is ihe hour angle which may be suitably measured. account of failing health, and his son, Mr. J. G. Bartholomew,

If we interchange p and c in the diagram, thus making P, and is taken his place in the Geographical Institute.

2, the foci, the point to be localised is S, from the equations Mr. THEODORE Bent (see p. 519) has been able to reach ksum, where, however, he only remained for eight days, on

nly = 100 tan :( + 2) cotic, count of tribal wars. The party had to retire abruptly

ng = 100 tan ( - ) cot șc. cause of a threatened fight, in which they were very nearly The difficulties attending this mode of representation will prempelled to take sides, but fortunately the report of an ad. sent themselves in another form in $4. It is sufficient to notice nce of Italian troops to their relief solved the difficulty, and i here that this use of the diagram has the advantage of giving ey reached the coast in sasety. Despite the shortness of the | two useful angles-SP 21, the hour angle, and S,2,P, the orking time, some good archæological results have been azimuth. tained.

3. The merit of both these modes of representation consists The March number of Petermann's Mitteilungen contains al in their being each a single diagram, applicable at any time of luable paper on North-west Patagonia by Dr. J. von Siemi. | year, though in northern latitudes more favourable to accurate izki, with a map showing the results of his surveys and

measures in summer than in winter. Their demerit consists in loured to bring out the pastoral possibilities of the region. His the preliminary calculations of mi, m2, or », no. This, howite in 1891-92 led up the Rio Negro and Rio Limay to Lake ever, might be minimised by supplying, along with the diagram, thuel Huapi and thence northward through the grassy valleys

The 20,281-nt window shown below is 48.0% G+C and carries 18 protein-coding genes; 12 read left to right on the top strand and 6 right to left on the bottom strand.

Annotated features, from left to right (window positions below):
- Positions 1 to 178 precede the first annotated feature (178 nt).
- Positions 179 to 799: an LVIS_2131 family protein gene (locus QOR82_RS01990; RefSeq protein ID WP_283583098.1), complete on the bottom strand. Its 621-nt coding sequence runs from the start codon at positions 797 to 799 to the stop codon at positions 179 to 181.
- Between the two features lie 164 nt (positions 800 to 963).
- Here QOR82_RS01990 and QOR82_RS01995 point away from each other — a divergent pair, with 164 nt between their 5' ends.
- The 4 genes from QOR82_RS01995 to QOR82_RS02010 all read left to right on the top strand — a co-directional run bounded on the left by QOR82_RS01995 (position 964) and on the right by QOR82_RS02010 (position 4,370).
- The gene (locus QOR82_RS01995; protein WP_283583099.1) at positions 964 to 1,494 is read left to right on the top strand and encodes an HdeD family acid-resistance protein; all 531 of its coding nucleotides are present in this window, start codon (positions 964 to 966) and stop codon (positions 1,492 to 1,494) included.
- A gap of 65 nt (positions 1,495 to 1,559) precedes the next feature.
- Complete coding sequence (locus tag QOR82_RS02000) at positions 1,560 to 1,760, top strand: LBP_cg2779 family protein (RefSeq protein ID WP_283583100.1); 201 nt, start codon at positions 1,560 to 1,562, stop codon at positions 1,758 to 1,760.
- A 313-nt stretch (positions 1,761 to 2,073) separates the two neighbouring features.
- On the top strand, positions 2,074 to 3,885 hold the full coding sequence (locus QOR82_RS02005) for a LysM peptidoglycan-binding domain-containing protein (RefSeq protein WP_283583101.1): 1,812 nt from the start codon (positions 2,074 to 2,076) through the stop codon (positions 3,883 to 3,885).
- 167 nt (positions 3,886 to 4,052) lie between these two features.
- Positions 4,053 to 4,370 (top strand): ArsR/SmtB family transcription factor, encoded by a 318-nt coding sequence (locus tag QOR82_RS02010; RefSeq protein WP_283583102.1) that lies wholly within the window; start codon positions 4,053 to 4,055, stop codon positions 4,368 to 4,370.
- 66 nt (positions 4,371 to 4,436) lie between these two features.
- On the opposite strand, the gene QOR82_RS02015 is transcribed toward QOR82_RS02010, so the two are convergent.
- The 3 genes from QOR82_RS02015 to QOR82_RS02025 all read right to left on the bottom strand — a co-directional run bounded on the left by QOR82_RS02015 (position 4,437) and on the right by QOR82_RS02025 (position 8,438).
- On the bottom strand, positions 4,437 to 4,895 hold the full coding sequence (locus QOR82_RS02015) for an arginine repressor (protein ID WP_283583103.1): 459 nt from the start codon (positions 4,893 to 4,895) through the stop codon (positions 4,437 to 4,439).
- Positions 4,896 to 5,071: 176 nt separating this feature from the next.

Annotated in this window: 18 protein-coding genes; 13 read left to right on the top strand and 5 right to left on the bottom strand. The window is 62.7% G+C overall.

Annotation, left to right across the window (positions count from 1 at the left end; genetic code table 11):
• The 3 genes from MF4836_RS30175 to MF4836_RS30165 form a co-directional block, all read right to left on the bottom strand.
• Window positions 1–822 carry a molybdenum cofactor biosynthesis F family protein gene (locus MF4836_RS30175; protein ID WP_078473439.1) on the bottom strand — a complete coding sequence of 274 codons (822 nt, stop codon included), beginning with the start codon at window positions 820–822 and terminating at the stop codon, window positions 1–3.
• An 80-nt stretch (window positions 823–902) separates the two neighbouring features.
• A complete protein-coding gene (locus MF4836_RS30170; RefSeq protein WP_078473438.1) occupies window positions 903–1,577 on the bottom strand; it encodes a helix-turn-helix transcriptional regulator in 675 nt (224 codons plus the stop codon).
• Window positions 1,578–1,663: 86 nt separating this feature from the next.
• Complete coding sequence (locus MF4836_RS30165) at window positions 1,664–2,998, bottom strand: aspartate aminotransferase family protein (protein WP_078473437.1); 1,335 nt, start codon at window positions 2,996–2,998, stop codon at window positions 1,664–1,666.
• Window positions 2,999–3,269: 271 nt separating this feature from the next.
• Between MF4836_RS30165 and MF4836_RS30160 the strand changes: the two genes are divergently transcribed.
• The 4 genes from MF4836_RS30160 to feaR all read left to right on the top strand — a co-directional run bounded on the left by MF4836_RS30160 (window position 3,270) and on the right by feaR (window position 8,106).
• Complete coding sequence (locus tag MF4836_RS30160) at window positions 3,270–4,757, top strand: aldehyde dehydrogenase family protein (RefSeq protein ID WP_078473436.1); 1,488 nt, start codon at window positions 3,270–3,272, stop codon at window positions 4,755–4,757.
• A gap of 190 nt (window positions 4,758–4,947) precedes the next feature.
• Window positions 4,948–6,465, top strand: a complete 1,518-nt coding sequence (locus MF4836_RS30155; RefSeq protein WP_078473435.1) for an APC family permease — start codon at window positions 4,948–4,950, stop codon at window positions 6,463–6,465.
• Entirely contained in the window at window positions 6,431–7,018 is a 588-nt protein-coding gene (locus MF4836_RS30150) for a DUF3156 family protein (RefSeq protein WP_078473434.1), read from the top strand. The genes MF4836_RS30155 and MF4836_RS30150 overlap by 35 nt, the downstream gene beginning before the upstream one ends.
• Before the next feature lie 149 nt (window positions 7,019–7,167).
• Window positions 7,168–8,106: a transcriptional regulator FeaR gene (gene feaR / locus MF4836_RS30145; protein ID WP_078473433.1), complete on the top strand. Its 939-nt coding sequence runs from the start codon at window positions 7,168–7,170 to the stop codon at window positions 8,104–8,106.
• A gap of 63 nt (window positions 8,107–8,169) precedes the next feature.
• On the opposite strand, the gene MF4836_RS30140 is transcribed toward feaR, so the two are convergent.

tables of the values of m for two arguments 0 and o given by i bare slopes of the Cordillera to the Upper Biobio valley,

m = 100 tan } coto lence the expedition passed to the coast of Chile.

The whole amount of preliminary calculation would then consist The Royal Geographical Society has given a grant to Dr. H. in adding and subtracting p and 2, and looking out m, and mo. Mill to defray the expenses of a careful bathymetrical survey

I shall now investigate the nature of a diagram which requires some of the larger English lakes. The work, which will be no preliminary calculation. ried out next summer, would be greatly facilitated if use could Returning to the spherical figure SPZ, let us suppose SP to had for a few days of a steam launch upon any of the lakes. be fixed while the sides PZ, SZ vary so that Z describes a curve ndermere, Coniston Water, and Wastwater will probably be on the sphere. The corresponding point 7, will describe a cornded in the first place, as they are the most interesting from responding locus on the plane. For example, if L describes a limnological point of view.